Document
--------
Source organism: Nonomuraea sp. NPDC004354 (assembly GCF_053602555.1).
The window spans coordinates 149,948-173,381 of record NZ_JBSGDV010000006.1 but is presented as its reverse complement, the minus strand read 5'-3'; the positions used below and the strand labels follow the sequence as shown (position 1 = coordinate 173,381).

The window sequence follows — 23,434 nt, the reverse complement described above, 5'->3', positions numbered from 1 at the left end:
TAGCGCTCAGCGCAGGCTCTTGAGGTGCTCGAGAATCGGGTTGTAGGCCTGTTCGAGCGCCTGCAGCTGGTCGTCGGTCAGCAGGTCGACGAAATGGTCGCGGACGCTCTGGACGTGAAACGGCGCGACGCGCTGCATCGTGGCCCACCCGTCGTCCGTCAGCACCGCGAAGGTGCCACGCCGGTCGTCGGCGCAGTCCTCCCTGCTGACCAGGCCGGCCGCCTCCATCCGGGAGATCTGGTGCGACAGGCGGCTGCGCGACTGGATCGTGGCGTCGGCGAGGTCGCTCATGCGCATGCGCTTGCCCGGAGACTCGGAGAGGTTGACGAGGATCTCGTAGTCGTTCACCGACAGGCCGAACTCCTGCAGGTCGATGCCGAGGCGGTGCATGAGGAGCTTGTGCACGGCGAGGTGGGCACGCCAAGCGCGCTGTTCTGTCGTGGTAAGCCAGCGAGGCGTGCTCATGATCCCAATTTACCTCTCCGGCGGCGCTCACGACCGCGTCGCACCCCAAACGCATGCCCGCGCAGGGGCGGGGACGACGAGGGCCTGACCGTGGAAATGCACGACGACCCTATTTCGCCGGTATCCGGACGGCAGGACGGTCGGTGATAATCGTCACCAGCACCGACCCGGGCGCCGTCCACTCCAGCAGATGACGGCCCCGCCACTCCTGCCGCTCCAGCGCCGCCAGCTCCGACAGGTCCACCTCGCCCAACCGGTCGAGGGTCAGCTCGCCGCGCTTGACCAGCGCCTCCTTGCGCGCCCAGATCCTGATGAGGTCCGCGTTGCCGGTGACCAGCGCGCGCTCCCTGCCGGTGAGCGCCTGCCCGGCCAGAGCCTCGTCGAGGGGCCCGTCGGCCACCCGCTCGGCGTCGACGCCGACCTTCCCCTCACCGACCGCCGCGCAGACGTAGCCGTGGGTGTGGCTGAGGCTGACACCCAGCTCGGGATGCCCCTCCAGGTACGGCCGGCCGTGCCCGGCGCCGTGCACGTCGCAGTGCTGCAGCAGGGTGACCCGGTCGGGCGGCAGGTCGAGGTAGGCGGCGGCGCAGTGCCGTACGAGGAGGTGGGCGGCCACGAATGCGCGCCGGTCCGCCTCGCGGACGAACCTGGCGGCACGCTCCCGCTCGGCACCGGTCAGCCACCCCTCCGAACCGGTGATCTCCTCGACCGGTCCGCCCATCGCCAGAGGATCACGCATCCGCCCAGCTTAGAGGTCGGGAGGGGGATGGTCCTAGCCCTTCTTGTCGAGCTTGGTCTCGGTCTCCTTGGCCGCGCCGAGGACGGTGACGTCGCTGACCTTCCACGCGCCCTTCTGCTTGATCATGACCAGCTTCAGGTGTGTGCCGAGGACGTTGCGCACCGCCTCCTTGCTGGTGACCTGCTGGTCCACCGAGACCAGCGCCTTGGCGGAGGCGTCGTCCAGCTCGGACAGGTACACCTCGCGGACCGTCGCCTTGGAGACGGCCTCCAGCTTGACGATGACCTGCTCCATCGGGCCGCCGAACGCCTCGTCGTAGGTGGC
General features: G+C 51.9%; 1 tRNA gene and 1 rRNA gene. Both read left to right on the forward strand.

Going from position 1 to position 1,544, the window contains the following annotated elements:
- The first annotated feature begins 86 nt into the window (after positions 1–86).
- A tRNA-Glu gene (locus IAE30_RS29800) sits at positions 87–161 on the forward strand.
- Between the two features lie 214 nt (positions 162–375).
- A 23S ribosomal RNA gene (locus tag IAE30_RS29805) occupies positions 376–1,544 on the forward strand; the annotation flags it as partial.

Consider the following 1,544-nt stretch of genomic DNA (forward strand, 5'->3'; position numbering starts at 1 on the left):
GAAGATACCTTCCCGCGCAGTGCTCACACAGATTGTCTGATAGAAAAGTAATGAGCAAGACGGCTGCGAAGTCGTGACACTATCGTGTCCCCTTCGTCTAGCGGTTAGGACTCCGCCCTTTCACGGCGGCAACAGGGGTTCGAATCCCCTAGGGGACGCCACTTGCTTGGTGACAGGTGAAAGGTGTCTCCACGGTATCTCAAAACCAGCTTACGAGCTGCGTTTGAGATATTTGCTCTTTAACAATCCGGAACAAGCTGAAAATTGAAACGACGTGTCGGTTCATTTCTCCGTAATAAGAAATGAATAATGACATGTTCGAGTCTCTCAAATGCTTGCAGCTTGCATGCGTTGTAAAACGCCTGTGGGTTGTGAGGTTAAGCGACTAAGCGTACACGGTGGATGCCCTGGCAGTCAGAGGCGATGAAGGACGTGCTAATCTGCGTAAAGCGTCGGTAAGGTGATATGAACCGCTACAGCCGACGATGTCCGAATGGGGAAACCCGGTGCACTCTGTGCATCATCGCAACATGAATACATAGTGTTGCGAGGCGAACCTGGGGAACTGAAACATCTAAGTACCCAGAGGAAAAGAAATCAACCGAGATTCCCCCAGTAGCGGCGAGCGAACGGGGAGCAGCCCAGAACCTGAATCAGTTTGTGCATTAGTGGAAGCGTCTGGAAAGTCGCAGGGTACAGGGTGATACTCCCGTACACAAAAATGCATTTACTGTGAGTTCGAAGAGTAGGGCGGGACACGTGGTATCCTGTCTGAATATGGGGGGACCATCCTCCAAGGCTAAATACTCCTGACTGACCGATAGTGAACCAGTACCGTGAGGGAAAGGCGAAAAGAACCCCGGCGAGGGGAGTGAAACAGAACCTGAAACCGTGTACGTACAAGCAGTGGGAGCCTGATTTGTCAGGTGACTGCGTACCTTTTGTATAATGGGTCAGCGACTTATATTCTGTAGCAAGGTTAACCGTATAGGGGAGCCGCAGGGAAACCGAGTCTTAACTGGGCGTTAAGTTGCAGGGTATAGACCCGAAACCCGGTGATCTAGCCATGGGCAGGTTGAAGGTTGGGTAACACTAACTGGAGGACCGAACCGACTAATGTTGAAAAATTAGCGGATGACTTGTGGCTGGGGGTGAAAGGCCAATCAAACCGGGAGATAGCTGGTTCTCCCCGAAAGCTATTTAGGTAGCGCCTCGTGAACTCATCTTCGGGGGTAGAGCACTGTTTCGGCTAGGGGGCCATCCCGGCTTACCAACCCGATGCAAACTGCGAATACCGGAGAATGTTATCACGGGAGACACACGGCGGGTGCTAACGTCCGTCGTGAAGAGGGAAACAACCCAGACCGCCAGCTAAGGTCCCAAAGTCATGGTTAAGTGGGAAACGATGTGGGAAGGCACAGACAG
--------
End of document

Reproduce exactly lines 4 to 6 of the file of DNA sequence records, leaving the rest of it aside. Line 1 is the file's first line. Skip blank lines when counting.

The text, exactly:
TAGCGCTCAGCGCAGGCTCTTGAGGTGCTCGAGAATCGGGTTGTAGGCCTGTTCGAGCGCCTGCAGCTGGTCGTCGGTCAGCAGGTCGACGAAATGGTCGCGGACGCTCTGGACGTGAAACGGCGCGACGCGCTGCATCGTGGCCCACCCGTCGTCCGTCAGCACCGCGAAGGTGCCACGCCGGTCGTCGGCGCAGTCCTCCCTGCTGACCAGGCCGGCCGCCTCCATCCGGGAGATCTGGTGCGACAGGCGGCTGCGCGACTGGATCGTGGCGTCGGCGAGGTCGCTCATGCGCATGCGCTTGCCCGGAGACTCGGAGAGGTTGACGAGGATCTCGTAGTCGTTCACCGACAGGCCGAACTCCTGCAGGTCGATGCCGAGGCGGTGCATGAGGAGCTTGTGCACGGCGAGGTGGGCACGCCAAGCGCGCTGTTCTGTCGTGGTAAGCCAGCGAGGCGTGCTCATGATCCCAATTTACCTCTCCGGCGGCGCTCACGACCGCGTCGCACCCCAAACGCATGCCCGCGCAGGGGCGGGGACGACGAGGGCCTGACCGTGGAAATGCACGACGACCCTATTTCGCCGGTATCCGGACGGCAGGACGGTCGGTGATAATCGTCACCAGCACCGACCCGGGCGCCGTCCACTCCAGCAGATGACGGCCCCGCCACTCCTGCCGCTCCAGCGCCGCCAGCTCCGACAGGTCCACCTCGCCCAACCGGTCGAGGGTCAGCTCGCCGCGCTTGACCAGCGCCTCCTTGCGCGCCCAGATCCTGATGAGGTCCGCGTTGCCGGTGACCAGCGCGCGCTCCCTGCCGGTGAGCGCCTGCCCGGCCAGAGCCTCGTCGAGGGGCCCGTCGGCCACCCGCTCGGCGTCGACGCCGACCTTCCCCTCACCGACCGCCGCGCAGACGTAGCCGTGGGTGTGGCTGAGGCTGACACCCAGCTCGGGATGCCCCTCCAGGTACGGCCGGCCGTGCCCGGCGCCGTGCACGTCGCAGTGCTGCAGCAGGGTGACCCGGTCGGGCGGCAGGTCGAGGTAGGCGGCGGCGCAGTGCCGTACGAGGAGGTGGGCGGCCACGAATGCGCGCCGGTCCGCCTCGCGGACGAACCTGGCGGCACGCTCCCGCTCGGCACCGGTCAGCCACCCCTCCGAACCGGTGATCTCCTCGACCGGTCCGCCCATCGCCAGAGGATCACGCATCCGCCCAGCTTAGAGGTCGGGAGGGGGATGGTCCTAGCCCTTCTTGTCGAGCTTGGTCTCGGTCTCCTTGGCCGCGCCGAGGACGGTGACGTCGCTGACCTTCCACGCGCCCTTCTGCTTGATCATGACCAGCTTCAGGTGTGTGCCGAGGACGTTGCGCACCGCCTCCTTGCTGGTGACCTGCTGGTCCACCGAGACCAGCGCCTTGGCGGAGGCGTCGTCCAGCTCGGACAGGTACACCTCGCGGACCGTCGCCTTGGAGACGGCCTCCAGCTTGACGATGACCTGCTCCATCGGGCCGCCGAACGCCTCGTCGTAGGTGGC
General features: G+C 51.9%; 1 tRNA gene and 1 rRNA gene. Both read left to right on the forward strand.

Going from position 1 to position 1,544, the window contains the following annotated elements: